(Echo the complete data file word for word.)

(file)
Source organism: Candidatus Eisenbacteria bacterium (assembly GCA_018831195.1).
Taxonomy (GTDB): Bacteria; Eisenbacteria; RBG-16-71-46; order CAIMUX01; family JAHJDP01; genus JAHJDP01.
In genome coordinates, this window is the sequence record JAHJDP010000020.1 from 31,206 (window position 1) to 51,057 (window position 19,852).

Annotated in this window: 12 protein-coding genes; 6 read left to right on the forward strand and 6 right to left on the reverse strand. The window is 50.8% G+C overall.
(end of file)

Source organism: Candidatus Eisenbacteria bacterium (assembly GCA_018831195.1).
Taxonomy (GTDB): Bacteria; Eisenbacteria; RBG-16-71-46; order CAIMUX01; family JAHJDP01; genus JAHJDP01.
In genome coordinates, this window is the sequence record JAHJDP010000020.1 from 31,206 (window position 1) to 51,057 (window position 19,852).

Annotated in this window: 12 protein-coding genes; 6 read left to right on the forward strand and 6 right to left on the reverse strand. The window is 50.8% G+C overall.